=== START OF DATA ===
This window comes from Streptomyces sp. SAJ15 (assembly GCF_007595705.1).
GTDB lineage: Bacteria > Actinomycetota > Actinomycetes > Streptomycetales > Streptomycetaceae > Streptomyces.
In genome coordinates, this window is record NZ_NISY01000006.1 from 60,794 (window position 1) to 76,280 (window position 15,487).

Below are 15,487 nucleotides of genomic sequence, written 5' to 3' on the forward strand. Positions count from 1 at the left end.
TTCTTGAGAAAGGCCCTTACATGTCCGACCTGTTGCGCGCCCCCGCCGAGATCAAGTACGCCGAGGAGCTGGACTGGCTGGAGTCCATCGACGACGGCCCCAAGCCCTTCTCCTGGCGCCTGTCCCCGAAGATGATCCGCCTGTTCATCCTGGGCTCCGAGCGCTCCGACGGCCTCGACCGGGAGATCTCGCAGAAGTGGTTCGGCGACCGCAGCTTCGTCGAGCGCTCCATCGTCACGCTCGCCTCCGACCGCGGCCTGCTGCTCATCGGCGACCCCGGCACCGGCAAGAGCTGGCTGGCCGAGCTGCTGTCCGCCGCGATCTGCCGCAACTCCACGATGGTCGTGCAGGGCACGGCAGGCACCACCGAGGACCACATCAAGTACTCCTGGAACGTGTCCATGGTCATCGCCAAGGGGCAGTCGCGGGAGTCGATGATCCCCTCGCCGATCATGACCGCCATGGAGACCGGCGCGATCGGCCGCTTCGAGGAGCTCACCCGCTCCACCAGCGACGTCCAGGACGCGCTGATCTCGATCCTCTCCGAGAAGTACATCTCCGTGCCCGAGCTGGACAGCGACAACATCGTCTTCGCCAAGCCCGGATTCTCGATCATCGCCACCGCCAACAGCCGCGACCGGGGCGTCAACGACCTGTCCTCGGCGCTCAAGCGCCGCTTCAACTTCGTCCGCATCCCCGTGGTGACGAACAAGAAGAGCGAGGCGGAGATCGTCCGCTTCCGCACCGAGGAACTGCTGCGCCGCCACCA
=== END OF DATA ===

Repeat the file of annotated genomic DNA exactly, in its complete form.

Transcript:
This window comes from Streptomyces sp. SAJ15 (assembly GCF_007595705.1).
GTDB lineage: Bacteria > Actinomycetota > Actinomycetes > Streptomycetales > Streptomycetaceae > Streptomyces.
In genome coordinates, this window is record NZ_NISY01000006.1 from 60,794 (window position 1) to 76,280 (window position 15,487).

Below are 15,487 nucleotides of genomic sequence, written 5' to 3' on the forward strand. Positions count from 1 at the left end.
TTCTTGAGAAAGGCCCTTACATGTCCGACCTGTTGCGCGCCCCCGCCGAGATCAAGTACGCCGAGGAGCTGGACTGGCTGGAGTCCATCGACGACGGCCCCAAGCCCTTCTCCTGGCGCCTGTCCCCGAAGATGATCCGCCTGTTCATCCTGGGCTCCGAGCGCTCCGACGGCCTCGACCGGGAGATCTCGCAGAAGTGGTTCGGCGACCGCAGCTTCGTCGAGCGCTCCATCGTCACGCTCGCCTCCGACCGCGGCCTGCTGCTCATCGGCGACCCCGGCACCGGCAAGAGCTGGCTGGCCGAGCTGCTGTCCGCCGCGATCTGCCGCAACTCCACGATGGTCGTGCAGGGCACGGCAGGCACCACCGAGGACCACATCAAGTACTCCTGGAACGTGTCCATGGTCATCGCCAAGGGGCAGTCGCGGGAGTCGATGATCCCCTCGCCGATCATGACCGCCATGGAGACCGGCGCGATCGGCCGCTTCGAGGAGCTCACCCGCTCCACCAGCGACGTCCAGGACGCGCTGATCTCGATCCTCTCCGAGAAGTACATCTCCGTGCCCGAGCTGGACAGCGACAACATCGTCTTCGCCAAGCCCGGATTCTCGATCATCGCCACCGCCAACAGCCGCGACCGGGGCGTCAACGACCTGTCCTCGGCGCTCAAGCGCCGCTTCAACTTCGTCCGCATCCCCGTGGTGACGAACAAGAAGAGCGAGGCGGAGATCGTCCGCTTCCGCACCGAGGAACTGCTGCGCCGCCACCA